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New Housing Price Index, June 2017

Released: 2017-08-10

New Housing Price Index — Canada

June 2017

0.2% increase

(monthly change)

New Housing Price Index — N.L.

June 2017

-0.1% decrease

(monthly change)

New Housing Price Index — P.E.I.

June 2017

-0.1% decrease

(monthly change)

New Housing Price Index — N.S.

June 2017

0.0%

(monthly change)

New Housing Price Index — N.B.

June 2017

0.0%

(monthly change)

New Housing Price Index — Que.

June 2017

0.1% increase

(monthly change)

New Housing Price Index — Ont.

June 2017

0.1% increase

(monthly change)

New Housing Price Index — Man.

June 2017

0.4% increase

(monthly change)

New Housing Price Index — Sask.

June 2017

-0.2% decrease

(monthly change)

New Housing Price Index — Alta.

June 2017

-0.1% decrease

(monthly change)

New Housing Price Index — B.C.

June 2017

1.3% increase

(monthly change)

In June, new house prices in Southern Ontario paused from their recent upward climb, curbing the national increase at 0.2%. This was down from a 0.8% increase in April and a 0.7% gain in May.

Chart 1  Chart 1: New Housing Price Index
New Housing Price Index

New Housing Price Index, monthly change

Toronto recorded no change in new home prices in June. The same dynamic was observed in a number of neighbouring census metropolitan areas (CMAs), with only St. Catharines-Niagara (+0.1%) and Kitchener-Cambridge-Waterloo (+0.1%) reporting minimal price increases.

These results follow the introduction of the Fair Housing Plan by the Ontario government in April. The plan includes the 15% Non-Resident Speculation Tax, as well as other measures aimed at cooling the housing market in Ontario.

Vancouver (+1.5%) and Ottawa-Gatineau, Ontario part (+0.9%) were the top contributors to the national gain. This was the largest increase in Ottawa-Gatineau, Ontario part since April 2011. Builders in both metropolitan areas cited improving market conditions as the main reason for the increase.

Overall, prices were up in 8 CMAs, down in 5 and unchanged in 14.

Chart 2  Chart 2: New house prices in Southern Ontario pause from their recent upward climb
New house prices in Southern Ontario pause from their recent upward climb

New Housing Price Index, 12-month change

New house prices in Canada rose 3.9% over the 12-month period ending in June, led by Toronto (+8.5%). Other notable year-over-year price increases were observed in Kitchener–Cambridge–Waterloo (+6.5%), London (+6.4%), Vancouver (+6.2%) and St. Catharines–Niagara (+6.0%).

Declines were recorded for five metropolitan areas, with St. John's (-0.9%) posting the largest decrease.

Telling Canada's story in numbers; #ByTheNumbers

In celebration of the country's 150th birthday, Statistics Canada is presenting snapshots from our rich statistical history.

The new housing price indexes recorded their first period of sustained double digit year-over-year price change in the early 1970s. House price increases were largest in the spring and summer of 1974, with reported 12-month gains greater than 30% for all six CMAs covered at the time (Montréal, Toronto, Ottawa-Hull, Winnipeg, Calgary and Edmonton). As Canada faced rising interest rates and inflationary pressure from higher oil prices, house price increases moderated, with only Calgary and Edmonton continuing to report year-over-year gains of more than 10% until 1977.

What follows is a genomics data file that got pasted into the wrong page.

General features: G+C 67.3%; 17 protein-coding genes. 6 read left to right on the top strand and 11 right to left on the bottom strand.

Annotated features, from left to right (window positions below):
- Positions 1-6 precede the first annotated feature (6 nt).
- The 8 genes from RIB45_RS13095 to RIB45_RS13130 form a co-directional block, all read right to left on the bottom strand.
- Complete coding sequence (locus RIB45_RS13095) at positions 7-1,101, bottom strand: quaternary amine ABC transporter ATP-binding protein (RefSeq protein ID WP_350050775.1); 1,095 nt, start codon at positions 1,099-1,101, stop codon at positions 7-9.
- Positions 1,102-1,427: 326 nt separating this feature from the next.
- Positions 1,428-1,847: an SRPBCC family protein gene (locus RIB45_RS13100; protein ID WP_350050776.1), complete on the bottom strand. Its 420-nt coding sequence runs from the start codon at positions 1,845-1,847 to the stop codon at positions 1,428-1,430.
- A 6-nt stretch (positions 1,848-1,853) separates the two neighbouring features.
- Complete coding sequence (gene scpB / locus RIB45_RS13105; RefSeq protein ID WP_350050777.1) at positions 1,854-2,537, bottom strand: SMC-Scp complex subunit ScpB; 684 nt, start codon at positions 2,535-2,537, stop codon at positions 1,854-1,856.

Chart 3  Chart 3: New Housing Price Growth in the 1970s
New Housing Price Growth in the 1970s


  Note to readers

The New Housing Price Index measures changes over time in the selling prices of new residential houses agreed upon between the contractor and the buyer at the time of the signing of the contract. It is designed to measure the changes in the selling prices of new houses where detailed specifications pertaining to each house remain the same between two consecutive periods.

The survey covers the following dwelling types: single dwellings, semi-detached houses and townhouses or row homes. The current value of the structure is independently indexed and is presented as the house series. The survey also collects contractors' estimates of the current value (evaluated at market price) of the land. These estimates are independently indexed to provide the published series for land. The index is available at the Canada and provincial levels, and for 27 metropolitan areas.

The prices collected from builders and included in the index are market selling prices less value-added taxes, such as the federal Goods and Services Tax or the provincial harmonized sales tax.

The index is not subject to revision and is not seasonally adjusted.

A Historical Timeline of Canadian Producer Price Statistics

To celebrate Canada 150, "A Historical Timeline of Canadian Producer Price Statistics", part of Statistics Canada — Infographics (Catalogue number11-627-M), was created to showcase the key milestones in the history of Canadian producer price statistics. This historical timeline contains answers to questions such as: Who collected Canada's first statistics? What do Canadian producer price indexes measure?

Infographic: Producer Price Indexes at a Glance

The infographic "Producer Price Indexes at a Glance," part of Statistics Canada — Infographics (Catalogue number11-627-M), demonstrates how producer price indexes for goods and services are calculated and why they are important for the Canadian economy.

Next release

The New Housing Price Index for July will be released on September 14.

Contact information

For more information, or to enquire about the concepts, methods or data quality of this release, contact us (toll-free 1-800-263-1136; 514-283-8300; STATCAN.infostats-infostats.STATCAN@canada.ca) or Media Relations (613-951-4636; STATCAN.mediahotline-ligneinfomedias.STATCAN@canada.ca).

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